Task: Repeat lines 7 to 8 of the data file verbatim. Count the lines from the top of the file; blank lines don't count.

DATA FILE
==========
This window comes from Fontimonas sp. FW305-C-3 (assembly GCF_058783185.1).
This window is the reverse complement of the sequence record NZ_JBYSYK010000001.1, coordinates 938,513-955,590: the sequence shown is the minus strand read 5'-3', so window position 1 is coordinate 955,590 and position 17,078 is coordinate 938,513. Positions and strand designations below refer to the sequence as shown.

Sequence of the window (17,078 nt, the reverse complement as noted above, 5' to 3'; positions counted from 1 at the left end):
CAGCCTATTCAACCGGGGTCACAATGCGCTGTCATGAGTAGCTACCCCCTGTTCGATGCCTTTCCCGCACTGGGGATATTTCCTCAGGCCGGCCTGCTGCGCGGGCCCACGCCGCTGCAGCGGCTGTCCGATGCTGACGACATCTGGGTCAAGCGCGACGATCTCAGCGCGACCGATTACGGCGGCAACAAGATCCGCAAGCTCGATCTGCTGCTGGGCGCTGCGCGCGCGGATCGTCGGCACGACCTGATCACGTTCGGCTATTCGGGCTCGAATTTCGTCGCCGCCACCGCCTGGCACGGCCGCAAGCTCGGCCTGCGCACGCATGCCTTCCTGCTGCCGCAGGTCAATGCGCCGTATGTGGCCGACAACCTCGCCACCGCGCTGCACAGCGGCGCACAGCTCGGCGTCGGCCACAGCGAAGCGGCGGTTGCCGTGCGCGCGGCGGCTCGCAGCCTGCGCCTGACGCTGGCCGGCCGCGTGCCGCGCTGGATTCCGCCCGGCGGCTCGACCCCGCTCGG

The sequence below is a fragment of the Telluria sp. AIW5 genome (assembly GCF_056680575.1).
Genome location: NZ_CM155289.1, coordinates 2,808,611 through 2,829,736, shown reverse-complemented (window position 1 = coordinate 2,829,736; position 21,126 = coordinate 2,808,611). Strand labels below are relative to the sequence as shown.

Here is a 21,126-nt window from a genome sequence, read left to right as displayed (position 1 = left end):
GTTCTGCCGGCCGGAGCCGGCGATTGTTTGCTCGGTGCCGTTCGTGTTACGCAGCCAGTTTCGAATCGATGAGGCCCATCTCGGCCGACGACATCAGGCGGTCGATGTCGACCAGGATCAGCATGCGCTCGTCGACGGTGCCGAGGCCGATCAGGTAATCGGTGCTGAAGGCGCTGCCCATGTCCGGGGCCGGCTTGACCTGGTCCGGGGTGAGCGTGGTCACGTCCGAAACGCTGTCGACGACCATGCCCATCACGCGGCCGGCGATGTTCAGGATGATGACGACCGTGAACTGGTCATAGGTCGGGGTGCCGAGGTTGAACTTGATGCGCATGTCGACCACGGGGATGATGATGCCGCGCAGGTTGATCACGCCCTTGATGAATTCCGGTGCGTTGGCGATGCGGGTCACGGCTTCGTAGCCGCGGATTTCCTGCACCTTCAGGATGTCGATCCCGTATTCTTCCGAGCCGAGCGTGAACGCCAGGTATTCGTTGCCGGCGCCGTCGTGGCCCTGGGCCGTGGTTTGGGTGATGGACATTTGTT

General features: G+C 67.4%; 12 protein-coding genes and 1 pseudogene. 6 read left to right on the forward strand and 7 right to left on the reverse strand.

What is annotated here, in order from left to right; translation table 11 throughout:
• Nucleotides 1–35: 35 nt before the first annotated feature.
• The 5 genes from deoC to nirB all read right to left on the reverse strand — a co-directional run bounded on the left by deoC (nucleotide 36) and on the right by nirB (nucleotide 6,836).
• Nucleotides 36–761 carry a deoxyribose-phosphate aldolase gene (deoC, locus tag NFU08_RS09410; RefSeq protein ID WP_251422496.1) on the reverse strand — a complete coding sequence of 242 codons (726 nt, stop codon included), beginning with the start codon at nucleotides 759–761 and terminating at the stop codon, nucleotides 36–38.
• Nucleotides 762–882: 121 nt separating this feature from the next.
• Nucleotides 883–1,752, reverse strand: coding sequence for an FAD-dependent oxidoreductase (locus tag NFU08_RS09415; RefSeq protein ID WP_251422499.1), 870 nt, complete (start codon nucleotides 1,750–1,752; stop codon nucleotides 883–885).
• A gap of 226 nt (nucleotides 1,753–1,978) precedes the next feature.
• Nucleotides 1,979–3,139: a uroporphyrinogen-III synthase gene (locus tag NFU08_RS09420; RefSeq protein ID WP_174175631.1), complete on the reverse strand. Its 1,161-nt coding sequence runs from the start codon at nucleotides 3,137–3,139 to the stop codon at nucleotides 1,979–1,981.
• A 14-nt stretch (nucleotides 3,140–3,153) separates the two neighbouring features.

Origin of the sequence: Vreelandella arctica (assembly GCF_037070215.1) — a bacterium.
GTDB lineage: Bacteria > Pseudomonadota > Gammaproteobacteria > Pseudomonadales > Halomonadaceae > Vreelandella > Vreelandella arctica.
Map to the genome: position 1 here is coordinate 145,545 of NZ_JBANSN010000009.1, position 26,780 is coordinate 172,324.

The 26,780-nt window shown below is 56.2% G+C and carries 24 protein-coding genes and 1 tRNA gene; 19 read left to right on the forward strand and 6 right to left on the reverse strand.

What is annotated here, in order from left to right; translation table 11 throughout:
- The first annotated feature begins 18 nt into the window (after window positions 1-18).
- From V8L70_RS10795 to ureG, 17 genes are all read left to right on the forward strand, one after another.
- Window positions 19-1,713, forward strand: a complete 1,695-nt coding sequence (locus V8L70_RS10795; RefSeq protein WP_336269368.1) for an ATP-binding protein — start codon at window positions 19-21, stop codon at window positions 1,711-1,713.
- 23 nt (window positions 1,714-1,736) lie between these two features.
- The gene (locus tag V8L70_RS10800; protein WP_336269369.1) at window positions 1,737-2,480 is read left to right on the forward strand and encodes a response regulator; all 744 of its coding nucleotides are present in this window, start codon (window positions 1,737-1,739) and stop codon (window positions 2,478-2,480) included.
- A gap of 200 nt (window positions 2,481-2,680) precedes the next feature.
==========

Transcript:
Here is a 21,126-nt window from a genome sequence, read left to right as displayed (position 1 = left end):
GTTCTGCCGGCCGGAGCCGGCGATTGTTTGCTCGGTGCCGTTCGTGTTACGCAGCCAGTTTCGAATCGATGAGGCCCATCTCGGCCGACGACATCAGGCGGTCGATGTCGACCAGGATCAGCATGCGCTCGTCGACGGTGCCGAGGCCGATCAGGTAATCGGTGCTGAAGGCGCTGCCCATGTCCGGGGCCGGCTTGACCTGGTCCGGGGTGAGCGTGGTCACGTCCGAAACGCTGTCGACGACCATGCCCATCACGCGGCCGGCGATGTTCAGGATGATGACGACCGTGAACTGGTCATAGGTCGGGGTGCCGAGGTTGAACTTGATGCGCATGTCGACCACGGGGATGATGATGCCGCGCAGGTTGATCACGCCCTTGATGAATTCCGGTGCGTTGGCGATGCGGGTCACGGCTTCGTAGCCGCGGATTTCCTGCACCTTCAGGATGTCGATCCCGTATTCTTCCGAGCCGAGCGTGAACGCCAGGTATTCGTTGCCGGCGCCGTCGTGGCCCTGGGCCGTGGTTTGGGTGATGGACATTTGTT